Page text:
The water problems we face are complex and urgent. The only way to create a healthier future is for everyone to do their part. We must use less water and save the sources of our water. There are actions that each of us can take, inside and outside, to reduce our own impacts.
1. Run washing machines & dishwashers only when they’re full. Large loads = less water used. And save energy by turning off the auto-dry setting and letting your dishes dry naturally.
2. Keeping a timer in your bathroom will help you take a shorter shower. And please turn off the faucet while brushing your teeth. All that perfectly clean tap water is just going down the drain.
3. Turn off lights and unplug chargers. Water is used in all forms of energy generation. It can take over 4 gallons of water to keep a 60-watt light bulb lit for 12 hours.
4. Use biodegradable cleaning products. The water that goes down your drains will eventually flow into streams and bays.
5. Skip meat for one meal a week (at LEAST). It can take about 600 gallons of water to produce a hamburger. (Think of all the grain that’s grown to feed the cattle.)
6. Plant a tree in your yard or a friend’s yard. Trees help keep soil in place – rather than flowing into our streams and lakes – and help slow water down, reducing flooding and enabling more rainwater to trickle down into groundwater supplies.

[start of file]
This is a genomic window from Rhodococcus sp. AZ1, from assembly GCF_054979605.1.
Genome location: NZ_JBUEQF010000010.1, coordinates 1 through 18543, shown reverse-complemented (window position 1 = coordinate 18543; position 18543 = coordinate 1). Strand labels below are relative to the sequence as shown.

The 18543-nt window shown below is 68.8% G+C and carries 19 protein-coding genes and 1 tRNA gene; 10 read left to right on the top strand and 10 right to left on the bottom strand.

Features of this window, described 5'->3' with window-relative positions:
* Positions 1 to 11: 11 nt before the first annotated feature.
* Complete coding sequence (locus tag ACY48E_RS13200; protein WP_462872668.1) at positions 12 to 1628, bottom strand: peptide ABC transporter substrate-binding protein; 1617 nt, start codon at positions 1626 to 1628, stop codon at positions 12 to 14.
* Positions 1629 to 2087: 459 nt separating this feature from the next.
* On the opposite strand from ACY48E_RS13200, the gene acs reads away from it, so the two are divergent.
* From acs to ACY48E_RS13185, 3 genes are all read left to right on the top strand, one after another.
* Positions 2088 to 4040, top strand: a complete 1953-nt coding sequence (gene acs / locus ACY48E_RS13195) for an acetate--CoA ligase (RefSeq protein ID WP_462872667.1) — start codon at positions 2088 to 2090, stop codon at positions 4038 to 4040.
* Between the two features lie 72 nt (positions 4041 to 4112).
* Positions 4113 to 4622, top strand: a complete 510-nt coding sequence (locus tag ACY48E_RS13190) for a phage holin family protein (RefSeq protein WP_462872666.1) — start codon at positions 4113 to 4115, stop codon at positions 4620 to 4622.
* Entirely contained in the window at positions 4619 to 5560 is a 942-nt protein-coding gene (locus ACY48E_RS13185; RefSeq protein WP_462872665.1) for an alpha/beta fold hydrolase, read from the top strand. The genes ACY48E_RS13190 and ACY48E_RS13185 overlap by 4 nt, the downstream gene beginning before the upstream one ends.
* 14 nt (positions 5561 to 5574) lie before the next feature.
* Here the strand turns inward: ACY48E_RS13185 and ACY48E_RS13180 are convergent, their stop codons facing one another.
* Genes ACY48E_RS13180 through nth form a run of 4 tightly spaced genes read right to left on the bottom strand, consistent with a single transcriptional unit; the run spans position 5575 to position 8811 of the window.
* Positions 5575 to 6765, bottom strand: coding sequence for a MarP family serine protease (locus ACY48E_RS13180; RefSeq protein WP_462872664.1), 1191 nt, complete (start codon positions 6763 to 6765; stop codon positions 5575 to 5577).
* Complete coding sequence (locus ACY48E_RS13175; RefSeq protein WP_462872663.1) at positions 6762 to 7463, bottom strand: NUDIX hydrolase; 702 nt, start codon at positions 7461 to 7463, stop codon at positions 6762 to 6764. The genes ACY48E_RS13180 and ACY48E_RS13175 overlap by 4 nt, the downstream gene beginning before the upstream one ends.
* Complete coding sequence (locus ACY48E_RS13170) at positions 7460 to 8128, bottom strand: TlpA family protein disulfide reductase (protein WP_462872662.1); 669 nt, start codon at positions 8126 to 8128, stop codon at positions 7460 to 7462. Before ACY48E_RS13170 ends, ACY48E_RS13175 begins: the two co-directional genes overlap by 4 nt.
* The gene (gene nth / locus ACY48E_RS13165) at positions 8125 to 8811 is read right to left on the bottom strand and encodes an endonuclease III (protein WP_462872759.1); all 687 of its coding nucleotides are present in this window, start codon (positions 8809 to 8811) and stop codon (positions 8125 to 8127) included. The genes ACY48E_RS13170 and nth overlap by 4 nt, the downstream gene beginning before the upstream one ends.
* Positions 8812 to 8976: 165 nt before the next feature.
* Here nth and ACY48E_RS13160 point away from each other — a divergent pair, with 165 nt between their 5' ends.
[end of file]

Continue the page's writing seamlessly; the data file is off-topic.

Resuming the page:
7. Landscape irrigation is by far the largest source of domestic water uses so consider taking these steps to reduce your impact:
•Water your lawn or garden in the morning or the evening when the water will evaporate less rapidly. Adjust sprinklers to avoid the pointless watering of sidewalks or paved areas.
•Sweep patios and sidewalks rather than hosing them, which wastes water and carries contaminants into freshwater systems.
•Limit pesticide use. Pesticides are the only substances we intentionally introduce into our environment to kill living things, and besides being potentially dangerous to people, pets and wildlife, they’ll eventually be carried into our freshwater supply by runoff.
8. Make sure your hiking gear is free of plant matter when you head out into nature. Seeds of invasive plant species can hitch a ride on boots. Invasive species can cause many water problems, including absorbing more water than native species and sending erosion and bacteria into rivers and lakes.
9. Volunteer for a stream-clean up or wetland restoration event.
10. Take someone on a hike near a river or lake – or better yet, get in or on the water – swimming, kayaking, canoeing, etc. People protect things they care about.